Local shops put restrictions in place as coronavirus impacts country

As the coronavirus pandemic spreads, so too does fear and panic-buying.

Locally, supermarkets are reportedly as busy as they would be in the week before Christmas.

All are suffering shortages on toilet paper - with empty shelves the new norm. But there are now also low supplies of toilet paper substitutes like paper towels, wet wipes and tissues in each supermarket in the Valley.

Woolworths has introduced a one pack per transaction restriction on loo paper sales. Ritchies IGA at the Nambucca Plaza has done the same. Foodworks in Macksville are allowing customers to purchase two packs per shop. And at this stage Bowraville IGA is yet to put a limit on bog roll.

Lairds Friendly Grocer at Scotts Heads has also had to limit toilet paper sales to two packs per person after noticing people from outside the community driving in to stock up.

Woolworths Macksville (early March). Photo submitted by John Pollock

Woolworths Macksville (early March). Photo submitted by John Pollock

There are also bare shelves Valley-wide where hand sanitiser usually sits.

And Woolworths has had to introduce restrictions on some food staples, like dry pasta.

Anyone feeling guilty about prior bouts of panic buying are also unable to return excess items, with Woolworths issuing a notice that their 'Change of Mind' policy is not being honoured on items including toilet paper, paper towels, tissues and serviettes, pain relief medicines, cleaning products, feminine hygiene products, baby wipes, pasta and pasta sauce, canned food, flour, cooking oil and rice.

Macksville Foodworks store manager Matthew Ward said the only thing they've had to restrict is toilet paper.

"We're finding our customers aren't feeling the same need to panic buy," he said.

"But we're getting a lot of new customers at the moment - likely people who can't find what they need in Woolworths and are coming here to find it. We're hoping we can keep them after all this is over."

While they're only limiting toilet paper sales, they are experiencing difficulties ordering from their usual supplier.

"Our warehouses are putting limits on us," he said.

"When we place orders we're getting five or six sheets back of stock that is unavailable."

He said cheap brands like Black and Gold are being snapped up, and suppliers don't have the stock to replace them.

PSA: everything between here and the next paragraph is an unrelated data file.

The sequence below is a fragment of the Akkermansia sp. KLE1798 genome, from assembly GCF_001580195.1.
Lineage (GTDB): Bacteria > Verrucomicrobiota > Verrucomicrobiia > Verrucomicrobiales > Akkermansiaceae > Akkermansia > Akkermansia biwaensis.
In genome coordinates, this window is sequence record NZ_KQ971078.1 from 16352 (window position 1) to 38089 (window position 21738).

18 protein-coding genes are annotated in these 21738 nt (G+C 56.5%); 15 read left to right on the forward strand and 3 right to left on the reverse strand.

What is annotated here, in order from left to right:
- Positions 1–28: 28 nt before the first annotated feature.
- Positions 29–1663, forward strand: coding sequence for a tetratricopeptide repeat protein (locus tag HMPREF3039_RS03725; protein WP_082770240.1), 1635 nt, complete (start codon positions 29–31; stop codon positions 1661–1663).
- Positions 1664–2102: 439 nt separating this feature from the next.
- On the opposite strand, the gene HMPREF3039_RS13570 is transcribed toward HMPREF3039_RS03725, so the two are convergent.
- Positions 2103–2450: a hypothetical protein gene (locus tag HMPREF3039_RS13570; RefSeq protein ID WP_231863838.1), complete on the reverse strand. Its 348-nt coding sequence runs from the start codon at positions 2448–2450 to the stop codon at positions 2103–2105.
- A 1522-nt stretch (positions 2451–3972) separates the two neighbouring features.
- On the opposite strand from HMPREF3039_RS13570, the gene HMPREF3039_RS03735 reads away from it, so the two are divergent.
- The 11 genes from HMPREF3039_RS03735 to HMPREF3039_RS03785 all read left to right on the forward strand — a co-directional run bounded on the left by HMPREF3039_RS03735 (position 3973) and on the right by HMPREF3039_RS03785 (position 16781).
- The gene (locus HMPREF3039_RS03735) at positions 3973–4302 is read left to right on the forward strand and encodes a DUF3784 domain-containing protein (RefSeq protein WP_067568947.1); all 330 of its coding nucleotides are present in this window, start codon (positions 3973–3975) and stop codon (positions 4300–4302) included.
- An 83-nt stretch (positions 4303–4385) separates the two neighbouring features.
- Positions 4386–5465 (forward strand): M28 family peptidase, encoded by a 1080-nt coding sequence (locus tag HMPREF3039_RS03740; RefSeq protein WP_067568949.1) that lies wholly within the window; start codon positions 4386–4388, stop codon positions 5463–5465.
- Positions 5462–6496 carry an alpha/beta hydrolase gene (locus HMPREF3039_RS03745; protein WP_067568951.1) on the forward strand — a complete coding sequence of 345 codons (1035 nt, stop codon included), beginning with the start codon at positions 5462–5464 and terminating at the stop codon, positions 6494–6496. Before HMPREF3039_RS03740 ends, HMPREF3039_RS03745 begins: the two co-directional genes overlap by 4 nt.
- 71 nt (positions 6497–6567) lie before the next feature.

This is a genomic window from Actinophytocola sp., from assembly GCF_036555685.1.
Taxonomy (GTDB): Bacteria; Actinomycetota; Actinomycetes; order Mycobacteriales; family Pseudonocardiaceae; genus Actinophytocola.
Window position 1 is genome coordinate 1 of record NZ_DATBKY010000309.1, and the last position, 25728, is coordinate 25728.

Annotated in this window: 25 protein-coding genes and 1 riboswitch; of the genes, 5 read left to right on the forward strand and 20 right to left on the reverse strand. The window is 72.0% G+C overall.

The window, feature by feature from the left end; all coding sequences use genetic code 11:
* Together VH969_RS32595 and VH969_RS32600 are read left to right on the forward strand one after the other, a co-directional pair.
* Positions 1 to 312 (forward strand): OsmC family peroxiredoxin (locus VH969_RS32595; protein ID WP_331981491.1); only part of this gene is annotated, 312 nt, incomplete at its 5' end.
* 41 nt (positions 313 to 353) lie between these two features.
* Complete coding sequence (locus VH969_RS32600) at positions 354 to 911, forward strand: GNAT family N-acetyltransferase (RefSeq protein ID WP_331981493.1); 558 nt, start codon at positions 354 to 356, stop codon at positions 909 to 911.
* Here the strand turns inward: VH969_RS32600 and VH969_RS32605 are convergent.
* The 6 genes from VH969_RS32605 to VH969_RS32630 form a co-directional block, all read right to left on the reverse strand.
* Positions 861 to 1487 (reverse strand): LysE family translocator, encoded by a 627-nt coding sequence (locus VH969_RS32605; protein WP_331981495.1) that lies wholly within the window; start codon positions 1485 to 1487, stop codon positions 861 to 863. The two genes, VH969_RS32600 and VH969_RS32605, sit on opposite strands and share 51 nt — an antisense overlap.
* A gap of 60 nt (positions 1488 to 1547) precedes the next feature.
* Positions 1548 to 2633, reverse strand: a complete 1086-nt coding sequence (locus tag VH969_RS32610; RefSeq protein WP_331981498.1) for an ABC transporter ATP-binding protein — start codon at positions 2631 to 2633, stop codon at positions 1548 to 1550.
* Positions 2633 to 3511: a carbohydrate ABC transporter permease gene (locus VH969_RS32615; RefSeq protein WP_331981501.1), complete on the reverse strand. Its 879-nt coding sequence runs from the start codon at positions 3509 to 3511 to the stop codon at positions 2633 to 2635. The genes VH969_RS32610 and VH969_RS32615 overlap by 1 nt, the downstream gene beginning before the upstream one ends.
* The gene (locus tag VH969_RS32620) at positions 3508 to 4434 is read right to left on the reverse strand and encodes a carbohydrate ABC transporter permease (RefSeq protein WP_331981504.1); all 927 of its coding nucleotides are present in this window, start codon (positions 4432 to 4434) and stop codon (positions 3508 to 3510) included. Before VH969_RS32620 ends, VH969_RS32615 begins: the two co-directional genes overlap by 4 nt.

Chris Peacock is the store manager for Ritchies IGA and is facing the same issue.

"We just ask everyone to please be patient - we're doing the best we can.

"Our staff are doing a fantastic job working with customers and getting stock on shelves as fast as possible."

Because of nation-wide shortages on some items, Woolworths made the call yesterday to suspend its 'Click and Collect' service.

Woolworths has said the decision was made to allow its staff to focus on in-store customers, and to give the Woolworths supply chain a chance to catch up to demand.

Local customers expecting to pick up their order yesterday were notified by text message that it had been cancelled and they would receive a full refund.

Delivery services are still being offered, but with a notice that many items are unavailable.

In another measure to combat issues due to "unprecedented demand", Woolworths today announced it will be introducing temporary measures across its stores to help support the shopping needs of the elderly and people with disability in the community.

From tomorrow until at least Friday, Woolworths supermarkets will be opening exclusively for the elderly and those with a disability to shop from 7am to 8am.

All others will be allowed in from 8am. Access to the store prior to this time will require a relevant Government issued concession card.

The revised opening hours will be in place until this Friday (20th March), with Woolworths to review opening arrangements at that point.

"While we'll continue to do our very best to restock our stores during this period of unprecedented demand, we know many of our elderly customers have been missing out on essential items when they shop," Woolworths Supermarkets Managing Director Claire Peters said.

This temporary measure will give them, and those with a disability, the opportunity to shop before our stores officially open - helping them obtain the essential items they need most in a less crowded environment.

"We continue to encourage all Australians to be mindful of those in our communities who might need extra help at this time. Now - more than ever - we need to be kind to each other, especially to those most vulnerable."

Chris Peacock has said that Ritchies IGA will also be prioritising its elderly and vulnerable customers each morning.

"We're not going to stop people from entering the store, but we will be making sure our elderly customers are looked after," he said.

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